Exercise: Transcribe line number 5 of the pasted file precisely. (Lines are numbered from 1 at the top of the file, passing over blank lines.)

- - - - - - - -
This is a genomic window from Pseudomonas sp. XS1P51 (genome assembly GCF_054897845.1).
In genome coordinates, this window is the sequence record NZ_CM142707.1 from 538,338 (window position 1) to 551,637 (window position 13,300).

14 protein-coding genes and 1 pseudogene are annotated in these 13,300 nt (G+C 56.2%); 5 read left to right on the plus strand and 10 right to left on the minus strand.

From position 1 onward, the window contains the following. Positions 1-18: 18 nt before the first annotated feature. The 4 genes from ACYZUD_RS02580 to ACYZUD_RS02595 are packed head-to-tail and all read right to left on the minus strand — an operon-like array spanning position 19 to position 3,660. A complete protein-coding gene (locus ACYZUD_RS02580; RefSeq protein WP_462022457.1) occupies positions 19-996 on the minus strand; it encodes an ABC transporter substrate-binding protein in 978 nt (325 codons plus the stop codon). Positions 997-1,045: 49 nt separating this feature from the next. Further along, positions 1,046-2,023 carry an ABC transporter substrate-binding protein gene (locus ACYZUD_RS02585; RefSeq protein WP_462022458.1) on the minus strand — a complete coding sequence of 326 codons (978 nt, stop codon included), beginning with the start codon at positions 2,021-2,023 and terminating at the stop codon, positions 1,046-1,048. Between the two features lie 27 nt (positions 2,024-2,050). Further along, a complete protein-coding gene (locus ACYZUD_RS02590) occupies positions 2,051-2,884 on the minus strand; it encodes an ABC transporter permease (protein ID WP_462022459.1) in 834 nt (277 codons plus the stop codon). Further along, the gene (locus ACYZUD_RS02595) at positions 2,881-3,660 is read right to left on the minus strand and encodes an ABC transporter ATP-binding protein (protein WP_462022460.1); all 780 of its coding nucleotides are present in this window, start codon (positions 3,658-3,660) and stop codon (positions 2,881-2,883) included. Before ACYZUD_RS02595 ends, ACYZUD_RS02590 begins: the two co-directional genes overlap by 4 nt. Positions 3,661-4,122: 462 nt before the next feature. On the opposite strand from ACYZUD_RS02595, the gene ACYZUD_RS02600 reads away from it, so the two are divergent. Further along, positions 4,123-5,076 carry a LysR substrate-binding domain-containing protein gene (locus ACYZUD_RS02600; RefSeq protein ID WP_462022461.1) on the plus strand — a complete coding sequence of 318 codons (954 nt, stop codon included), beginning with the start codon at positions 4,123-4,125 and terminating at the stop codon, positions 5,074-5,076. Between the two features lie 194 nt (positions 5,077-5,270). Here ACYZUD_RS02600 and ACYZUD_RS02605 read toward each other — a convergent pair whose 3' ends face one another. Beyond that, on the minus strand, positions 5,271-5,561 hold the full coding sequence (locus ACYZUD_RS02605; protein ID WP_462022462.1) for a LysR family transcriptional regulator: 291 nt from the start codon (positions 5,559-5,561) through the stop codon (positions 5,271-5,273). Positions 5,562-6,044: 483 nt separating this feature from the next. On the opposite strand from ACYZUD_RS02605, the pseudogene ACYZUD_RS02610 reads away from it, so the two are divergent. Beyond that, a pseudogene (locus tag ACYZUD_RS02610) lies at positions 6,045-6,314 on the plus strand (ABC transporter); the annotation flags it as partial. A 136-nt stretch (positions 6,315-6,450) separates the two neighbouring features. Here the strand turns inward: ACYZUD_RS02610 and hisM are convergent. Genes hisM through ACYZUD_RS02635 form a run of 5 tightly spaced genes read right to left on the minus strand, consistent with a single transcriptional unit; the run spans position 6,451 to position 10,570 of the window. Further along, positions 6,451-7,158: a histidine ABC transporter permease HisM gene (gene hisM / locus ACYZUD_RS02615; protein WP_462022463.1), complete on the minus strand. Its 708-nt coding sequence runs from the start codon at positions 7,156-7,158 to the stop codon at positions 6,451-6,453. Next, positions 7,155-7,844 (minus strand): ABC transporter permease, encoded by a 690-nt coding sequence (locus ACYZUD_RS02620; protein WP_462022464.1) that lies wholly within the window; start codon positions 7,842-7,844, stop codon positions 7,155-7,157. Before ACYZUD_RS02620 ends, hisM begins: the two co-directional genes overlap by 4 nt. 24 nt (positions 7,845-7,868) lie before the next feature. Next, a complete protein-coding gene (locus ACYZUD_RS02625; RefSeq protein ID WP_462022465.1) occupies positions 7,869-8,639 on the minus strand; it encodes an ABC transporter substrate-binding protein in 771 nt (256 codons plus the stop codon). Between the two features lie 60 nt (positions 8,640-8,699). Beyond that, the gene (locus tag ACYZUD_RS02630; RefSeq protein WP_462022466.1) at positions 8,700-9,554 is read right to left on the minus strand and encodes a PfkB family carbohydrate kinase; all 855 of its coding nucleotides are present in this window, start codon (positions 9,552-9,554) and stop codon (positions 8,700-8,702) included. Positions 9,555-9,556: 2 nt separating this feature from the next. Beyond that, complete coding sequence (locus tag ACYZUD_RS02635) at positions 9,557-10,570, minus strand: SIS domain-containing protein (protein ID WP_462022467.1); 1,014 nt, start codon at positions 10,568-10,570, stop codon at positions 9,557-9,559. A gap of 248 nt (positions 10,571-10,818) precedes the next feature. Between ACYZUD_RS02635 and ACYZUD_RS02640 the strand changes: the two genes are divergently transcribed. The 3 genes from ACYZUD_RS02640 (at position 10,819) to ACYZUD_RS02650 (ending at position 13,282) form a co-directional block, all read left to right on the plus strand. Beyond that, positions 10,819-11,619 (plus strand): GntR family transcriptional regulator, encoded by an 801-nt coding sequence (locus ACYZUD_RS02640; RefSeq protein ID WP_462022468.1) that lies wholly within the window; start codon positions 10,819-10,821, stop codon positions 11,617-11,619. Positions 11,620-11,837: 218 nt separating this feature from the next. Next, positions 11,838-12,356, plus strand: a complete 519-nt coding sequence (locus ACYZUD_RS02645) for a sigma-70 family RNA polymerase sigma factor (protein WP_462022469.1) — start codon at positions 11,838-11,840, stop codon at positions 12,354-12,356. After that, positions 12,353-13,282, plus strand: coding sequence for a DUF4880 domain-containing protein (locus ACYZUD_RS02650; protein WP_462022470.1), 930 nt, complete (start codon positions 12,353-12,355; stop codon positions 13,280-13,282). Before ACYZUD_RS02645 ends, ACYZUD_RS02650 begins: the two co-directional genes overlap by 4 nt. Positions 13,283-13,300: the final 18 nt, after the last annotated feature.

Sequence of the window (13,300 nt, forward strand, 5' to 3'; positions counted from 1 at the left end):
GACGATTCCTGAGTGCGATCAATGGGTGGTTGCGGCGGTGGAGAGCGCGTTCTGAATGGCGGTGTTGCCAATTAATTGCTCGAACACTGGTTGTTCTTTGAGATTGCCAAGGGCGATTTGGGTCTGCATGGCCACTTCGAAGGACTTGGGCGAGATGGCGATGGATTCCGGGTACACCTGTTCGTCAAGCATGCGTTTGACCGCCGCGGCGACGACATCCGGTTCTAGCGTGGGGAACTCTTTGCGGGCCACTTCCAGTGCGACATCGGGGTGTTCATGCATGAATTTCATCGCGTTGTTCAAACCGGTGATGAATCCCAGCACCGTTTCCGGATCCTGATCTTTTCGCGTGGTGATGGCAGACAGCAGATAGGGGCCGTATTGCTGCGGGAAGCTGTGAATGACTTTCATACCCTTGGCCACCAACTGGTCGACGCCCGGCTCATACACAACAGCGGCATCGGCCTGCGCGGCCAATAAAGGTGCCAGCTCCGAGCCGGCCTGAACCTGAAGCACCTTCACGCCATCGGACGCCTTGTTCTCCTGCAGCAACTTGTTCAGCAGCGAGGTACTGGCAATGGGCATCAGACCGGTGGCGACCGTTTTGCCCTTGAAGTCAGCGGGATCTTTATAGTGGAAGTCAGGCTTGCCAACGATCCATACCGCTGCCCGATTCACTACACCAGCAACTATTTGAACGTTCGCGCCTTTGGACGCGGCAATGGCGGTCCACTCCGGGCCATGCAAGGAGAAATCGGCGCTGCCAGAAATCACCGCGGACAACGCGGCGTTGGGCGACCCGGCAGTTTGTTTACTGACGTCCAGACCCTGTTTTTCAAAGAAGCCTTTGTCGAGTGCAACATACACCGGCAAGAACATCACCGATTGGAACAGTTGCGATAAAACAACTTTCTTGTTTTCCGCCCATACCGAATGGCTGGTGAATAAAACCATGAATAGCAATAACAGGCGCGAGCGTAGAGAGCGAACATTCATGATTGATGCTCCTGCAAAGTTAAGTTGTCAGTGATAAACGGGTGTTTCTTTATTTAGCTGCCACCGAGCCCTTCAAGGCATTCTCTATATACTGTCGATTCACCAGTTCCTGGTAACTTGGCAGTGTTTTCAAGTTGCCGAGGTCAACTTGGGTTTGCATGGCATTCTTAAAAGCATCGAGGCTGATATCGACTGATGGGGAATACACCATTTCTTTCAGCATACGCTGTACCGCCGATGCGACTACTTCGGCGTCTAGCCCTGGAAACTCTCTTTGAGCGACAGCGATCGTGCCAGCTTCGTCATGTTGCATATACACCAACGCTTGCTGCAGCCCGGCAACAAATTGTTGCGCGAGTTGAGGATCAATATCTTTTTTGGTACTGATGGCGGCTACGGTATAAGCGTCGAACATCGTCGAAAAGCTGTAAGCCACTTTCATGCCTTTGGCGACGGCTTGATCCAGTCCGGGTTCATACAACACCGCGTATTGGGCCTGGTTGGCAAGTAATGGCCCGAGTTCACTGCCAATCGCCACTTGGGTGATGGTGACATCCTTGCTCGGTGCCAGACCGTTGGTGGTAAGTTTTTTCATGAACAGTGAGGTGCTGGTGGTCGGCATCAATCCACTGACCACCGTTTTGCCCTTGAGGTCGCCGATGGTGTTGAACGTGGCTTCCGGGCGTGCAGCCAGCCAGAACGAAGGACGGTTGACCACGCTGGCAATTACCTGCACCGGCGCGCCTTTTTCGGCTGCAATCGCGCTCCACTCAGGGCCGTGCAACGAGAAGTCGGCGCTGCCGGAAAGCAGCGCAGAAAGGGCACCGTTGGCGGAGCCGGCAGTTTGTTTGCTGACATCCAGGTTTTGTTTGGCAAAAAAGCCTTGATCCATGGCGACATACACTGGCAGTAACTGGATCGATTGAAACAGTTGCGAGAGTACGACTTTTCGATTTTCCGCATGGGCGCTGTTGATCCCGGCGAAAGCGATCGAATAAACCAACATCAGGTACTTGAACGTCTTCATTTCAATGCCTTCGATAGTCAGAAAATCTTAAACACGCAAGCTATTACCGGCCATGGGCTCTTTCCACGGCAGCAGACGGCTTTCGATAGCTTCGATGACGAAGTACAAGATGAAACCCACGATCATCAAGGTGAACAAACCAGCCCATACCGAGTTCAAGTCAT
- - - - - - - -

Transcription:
Sequence of the window (13,300 nt, forward strand, 5' to 3'; positions counted from 1 at the left end):